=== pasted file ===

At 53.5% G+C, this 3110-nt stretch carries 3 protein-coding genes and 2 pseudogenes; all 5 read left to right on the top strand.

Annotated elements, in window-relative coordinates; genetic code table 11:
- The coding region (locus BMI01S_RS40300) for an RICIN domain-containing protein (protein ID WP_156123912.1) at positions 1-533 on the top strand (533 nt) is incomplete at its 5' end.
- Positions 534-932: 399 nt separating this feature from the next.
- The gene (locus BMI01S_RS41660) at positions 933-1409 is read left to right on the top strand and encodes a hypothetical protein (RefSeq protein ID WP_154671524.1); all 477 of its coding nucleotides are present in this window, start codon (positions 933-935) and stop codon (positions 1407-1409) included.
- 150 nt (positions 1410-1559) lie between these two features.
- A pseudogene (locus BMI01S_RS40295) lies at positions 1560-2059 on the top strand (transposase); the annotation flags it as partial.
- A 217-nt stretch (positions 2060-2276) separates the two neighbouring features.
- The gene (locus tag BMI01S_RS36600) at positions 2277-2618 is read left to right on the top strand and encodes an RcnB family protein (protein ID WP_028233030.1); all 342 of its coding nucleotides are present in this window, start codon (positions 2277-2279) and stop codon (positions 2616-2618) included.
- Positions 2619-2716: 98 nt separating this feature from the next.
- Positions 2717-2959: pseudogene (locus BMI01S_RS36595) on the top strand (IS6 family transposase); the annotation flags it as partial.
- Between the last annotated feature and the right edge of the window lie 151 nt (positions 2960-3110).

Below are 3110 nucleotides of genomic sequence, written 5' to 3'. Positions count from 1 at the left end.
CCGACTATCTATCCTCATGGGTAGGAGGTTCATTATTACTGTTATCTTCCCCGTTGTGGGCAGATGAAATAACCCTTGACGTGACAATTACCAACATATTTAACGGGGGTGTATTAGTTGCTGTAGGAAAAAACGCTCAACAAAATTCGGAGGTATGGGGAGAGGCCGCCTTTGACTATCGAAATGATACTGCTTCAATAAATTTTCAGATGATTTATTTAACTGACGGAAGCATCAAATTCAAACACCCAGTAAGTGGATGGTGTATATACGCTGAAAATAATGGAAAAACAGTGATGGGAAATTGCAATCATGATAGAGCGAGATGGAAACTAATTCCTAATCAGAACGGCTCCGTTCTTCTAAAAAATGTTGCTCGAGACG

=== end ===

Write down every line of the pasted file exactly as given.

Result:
At 53.5% G+C, this 3110-nt stretch carries 3 protein-coding genes and 2 pseudogenes; all 5 read left to right on the top strand.

Annotated elements, in window-relative coordinates; genetic code table 11:
- The coding region (locus BMI01S_RS40300) for an RICIN domain-containing protein (protein ID WP_156123912.1) at positions 1-533 on the top strand (533 nt) is incomplete at its 5' end.
- Positions 534-932: 399 nt separating this feature from the next.
- The gene (locus BMI01S_RS41660) at positions 933-1409 is read left to right on the top strand and encodes a hypothetical protein (RefSeq protein ID WP_154671524.1); all 477 of its coding nucleotides are present in this window, start codon (positions 933-935) and stop codon (positions 1407-1409) included.
- 150 nt (positions 1410-1559) lie between these two features.
- A pseudogene (locus BMI01S_RS40295) lies at positions 1560-2059 on the top strand (transposase); the annotation flags it as partial.
- A 217-nt stretch (positions 2060-2276) separates the two neighbouring features.
- The gene (locus tag BMI01S_RS36600) at positions 2277-2618 is read left to right on the top strand and encodes an RcnB family protein (protein ID WP_028233030.1); all 342 of its coding nucleotides are present in this window, start codon (positions 2277-2279) and stop codon (positions 2616-2618) included.
- Positions 2619-2716: 98 nt separating this feature from the next.
- Positions 2717-2959: pseudogene (locus BMI01S_RS36595) on the top strand (IS6 family transposase); the annotation flags it as partial.
- Between the last annotated feature and the right edge of the window lie 151 nt (positions 2960-3110).

Below are 3110 nucleotides of genomic sequence, written 5' to 3'. Positions count from 1 at the left end.
CCGACTATCTATCCTCATGGGTAGGAGGTTCATTATTACTGTTATCTTCCCCGTTGTGGGCAGATGAAATAACCCTTGACGTGACAATTACCAACATATTTAACGGGGGTGTATTAGTTGCTGTAGGAAAAAACGCTCAACAAAATTCGGAGGTATGGGGAGAGGCCGCCTTTGACTATCGAAATGATACTGCTTCAATAAATTTTCAGATGATTTATTTAACTGACGGAAGCATCAAATTCAAACACCCAGTAAGTGGATGGTGTATATACGCTGAAAATAATGGAAAAACAGTGATGGGAAATTGCAATCATGATAGAGCGAGATGGAAACTAATTCCTAATCAGAACGGCTCCGTTCTTCTAAAAAATGTTGCTCGAGACG